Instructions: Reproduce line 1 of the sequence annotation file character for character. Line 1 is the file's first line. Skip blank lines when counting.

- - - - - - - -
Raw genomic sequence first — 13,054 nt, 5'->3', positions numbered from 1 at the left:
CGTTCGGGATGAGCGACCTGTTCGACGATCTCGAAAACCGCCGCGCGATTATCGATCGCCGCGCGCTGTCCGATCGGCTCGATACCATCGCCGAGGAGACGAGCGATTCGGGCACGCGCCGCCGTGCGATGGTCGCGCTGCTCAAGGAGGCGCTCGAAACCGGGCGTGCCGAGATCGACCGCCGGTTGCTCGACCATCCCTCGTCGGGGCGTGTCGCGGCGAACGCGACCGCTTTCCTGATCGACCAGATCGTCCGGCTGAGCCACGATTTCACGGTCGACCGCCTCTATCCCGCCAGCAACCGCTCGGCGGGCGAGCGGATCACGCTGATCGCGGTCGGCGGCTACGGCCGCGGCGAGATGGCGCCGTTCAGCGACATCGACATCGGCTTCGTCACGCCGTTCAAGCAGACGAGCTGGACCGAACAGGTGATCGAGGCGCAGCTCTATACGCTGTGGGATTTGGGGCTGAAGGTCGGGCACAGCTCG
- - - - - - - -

Raw genomic sequence first — 13,054 nt, 5'->3', positions numbered from 1 at the left: